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Alberta now vaccinating children under 5 against COVID-19

Children and babies in Alberta are now eligible to receive a dose of the Moderna Spikevax vaccine.

"I'm excited that we are able to finally book our pandemic baby's vaccine, we've been waiting a long time for the opportunity," said Tiffany Baluducci, a mom to an 11-month-old baby girl who is booked for her vaccine appointment on Sunday.

Health Canada approved Moderna's vaccine for infants and pre-schoolers in mid-July.

Alberta is the last jurisdiction in the country to open up vaccine eligibility to the age group, making the announcement on Friday.

"I have family in the states that were eligible sooner. Their zero to five age group opened up a month or two before ours did. We've been waiting," said Balducci, who is originally from Michigan.

The province says this the under-five vaccine has been available in the United States since June 18.


Health Minister Jason Copping tweeted the first day of vaccine uptake province wide, saying 3,614 appointments have been booked as of Tuesday morning.

Of those, 1,000 appointments were made for Tuesday, while the others are for future times.

There are 234,000 Albertans in this age group that are now eligible for the shot.


The recommended dose for children ages six months to 11 years is a series of two doses, with an interval of at least two months between each shot.

The doses given to young children are only about a quarter of the amount administered to adults.

For those immunocompromised, three doses can be administered, with an interval of four to eight weeks between each vaccine appointment. Children on First Nations can access doses at nursing stations or public health clinics on-reserve.

Vaccine advocates say community protection in this age category is critical, especially as fall activities like daycare and indoor play settings increase transmission of illnesses.

"While we often don't see a severe outcomes we have, we do see that the stats show that a number of unvaccinated children have still been admitted for COVID-19 across North America. And so if I can protect my child under five as a new mom, I'm definitely going to be doing that," said Therese Tang, mom of two children in the affected age group and co-founder of "19 to zero."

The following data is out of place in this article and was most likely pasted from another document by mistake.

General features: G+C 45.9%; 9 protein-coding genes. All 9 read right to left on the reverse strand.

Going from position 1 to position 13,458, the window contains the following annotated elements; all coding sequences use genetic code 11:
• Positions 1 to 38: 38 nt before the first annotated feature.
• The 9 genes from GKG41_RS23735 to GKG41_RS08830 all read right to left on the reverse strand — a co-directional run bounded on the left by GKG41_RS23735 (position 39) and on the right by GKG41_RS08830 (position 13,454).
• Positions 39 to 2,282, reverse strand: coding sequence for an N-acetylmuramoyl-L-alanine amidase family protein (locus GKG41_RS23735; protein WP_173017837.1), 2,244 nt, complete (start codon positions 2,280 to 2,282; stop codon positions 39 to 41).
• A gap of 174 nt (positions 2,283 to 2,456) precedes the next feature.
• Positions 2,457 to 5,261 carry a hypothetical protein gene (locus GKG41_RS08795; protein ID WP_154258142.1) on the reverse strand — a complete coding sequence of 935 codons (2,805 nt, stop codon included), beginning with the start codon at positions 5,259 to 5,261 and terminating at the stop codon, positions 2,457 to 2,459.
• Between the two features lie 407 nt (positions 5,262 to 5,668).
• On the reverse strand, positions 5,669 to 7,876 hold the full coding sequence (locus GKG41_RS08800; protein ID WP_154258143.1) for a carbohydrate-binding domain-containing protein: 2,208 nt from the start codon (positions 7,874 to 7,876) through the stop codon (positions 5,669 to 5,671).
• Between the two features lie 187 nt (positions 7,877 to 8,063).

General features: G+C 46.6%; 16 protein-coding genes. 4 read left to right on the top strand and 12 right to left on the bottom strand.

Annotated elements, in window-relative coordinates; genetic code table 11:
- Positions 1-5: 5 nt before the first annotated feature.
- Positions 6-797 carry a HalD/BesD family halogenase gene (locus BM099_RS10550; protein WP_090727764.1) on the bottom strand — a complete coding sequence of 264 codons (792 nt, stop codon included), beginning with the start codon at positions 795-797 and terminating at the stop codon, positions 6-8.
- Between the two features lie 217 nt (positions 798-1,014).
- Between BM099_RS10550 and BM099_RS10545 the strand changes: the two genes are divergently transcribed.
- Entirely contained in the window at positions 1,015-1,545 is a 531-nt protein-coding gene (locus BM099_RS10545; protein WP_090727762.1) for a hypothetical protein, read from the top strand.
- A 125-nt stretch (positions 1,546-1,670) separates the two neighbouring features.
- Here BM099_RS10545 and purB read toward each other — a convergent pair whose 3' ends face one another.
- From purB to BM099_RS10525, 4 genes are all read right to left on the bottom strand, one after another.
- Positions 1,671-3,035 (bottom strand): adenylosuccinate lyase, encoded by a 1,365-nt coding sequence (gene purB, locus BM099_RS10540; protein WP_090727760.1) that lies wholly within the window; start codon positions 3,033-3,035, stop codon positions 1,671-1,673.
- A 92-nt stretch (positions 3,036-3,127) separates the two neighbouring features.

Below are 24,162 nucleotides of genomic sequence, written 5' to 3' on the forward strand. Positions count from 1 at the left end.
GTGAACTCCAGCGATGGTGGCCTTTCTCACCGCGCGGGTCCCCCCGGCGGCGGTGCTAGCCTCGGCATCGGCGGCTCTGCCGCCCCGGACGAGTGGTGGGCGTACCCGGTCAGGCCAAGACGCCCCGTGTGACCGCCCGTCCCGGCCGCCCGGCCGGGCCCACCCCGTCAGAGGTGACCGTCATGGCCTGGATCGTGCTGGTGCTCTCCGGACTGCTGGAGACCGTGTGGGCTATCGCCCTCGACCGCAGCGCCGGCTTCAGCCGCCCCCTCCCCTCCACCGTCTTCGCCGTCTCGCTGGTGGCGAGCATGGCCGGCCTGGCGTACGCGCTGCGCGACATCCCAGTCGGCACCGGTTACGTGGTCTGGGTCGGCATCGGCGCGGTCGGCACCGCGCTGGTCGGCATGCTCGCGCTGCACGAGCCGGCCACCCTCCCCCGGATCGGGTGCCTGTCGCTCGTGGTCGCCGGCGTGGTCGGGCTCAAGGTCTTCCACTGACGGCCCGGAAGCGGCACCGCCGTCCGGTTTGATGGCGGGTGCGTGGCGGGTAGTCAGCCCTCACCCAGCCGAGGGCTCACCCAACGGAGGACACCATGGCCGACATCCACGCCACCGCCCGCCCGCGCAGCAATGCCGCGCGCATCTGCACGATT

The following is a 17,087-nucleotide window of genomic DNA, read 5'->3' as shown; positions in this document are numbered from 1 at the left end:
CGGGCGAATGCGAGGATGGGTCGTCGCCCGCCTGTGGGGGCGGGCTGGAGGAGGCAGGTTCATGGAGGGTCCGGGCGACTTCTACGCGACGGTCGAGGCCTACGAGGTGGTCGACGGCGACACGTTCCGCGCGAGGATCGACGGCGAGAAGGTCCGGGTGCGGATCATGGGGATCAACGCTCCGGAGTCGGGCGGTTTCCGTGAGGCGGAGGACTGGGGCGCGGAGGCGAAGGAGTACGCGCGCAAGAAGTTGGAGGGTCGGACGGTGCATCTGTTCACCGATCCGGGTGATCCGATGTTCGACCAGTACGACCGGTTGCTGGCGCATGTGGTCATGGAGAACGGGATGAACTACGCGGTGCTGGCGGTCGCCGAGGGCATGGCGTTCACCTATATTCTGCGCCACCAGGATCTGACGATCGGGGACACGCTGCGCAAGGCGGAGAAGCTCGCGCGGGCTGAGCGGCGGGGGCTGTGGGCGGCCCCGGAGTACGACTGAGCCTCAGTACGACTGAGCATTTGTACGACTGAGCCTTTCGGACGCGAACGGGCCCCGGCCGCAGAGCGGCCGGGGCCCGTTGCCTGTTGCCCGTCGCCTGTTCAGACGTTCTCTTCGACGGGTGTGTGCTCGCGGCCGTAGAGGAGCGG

Vax Hunter AB, a social media group critical of Alberta's handling of the public health programs pertaining to the pandemic is also encouraging Albertans to bring their small children forward for the vaccine.

"The important thing to remember, especially with these little kids under five, is that they have higher rates of hospitalization than the five to 11 age group. They are at risk more than the older kids," said Sarah Borchiellini, Vax Hunter AB.

She then added, "the vaccine helps prevent death and serious other complications that could come from COVID."

Health Canada says it will continue to keep a close eye on the vaccine's safety, and Moderna is required to provide updated data on the vaccine's effectiveness and safety.

There is still little information about the risk of rare reactions like myocarditis, but no cases were identified during the trials. Instead, the most common responses were similar to the ones children experience for other pediatric vaccines, including pain at the site of the injection, sleepiness and loss of appetite.

All Canadian provinces have begun booking vaccine appointments for young children.

First-dose appointments must be booked through the Alberta Vaccine Booking System or by calling Health Link at 811.

With files from CTV News Edmonton and The Canadian Press Top Stories

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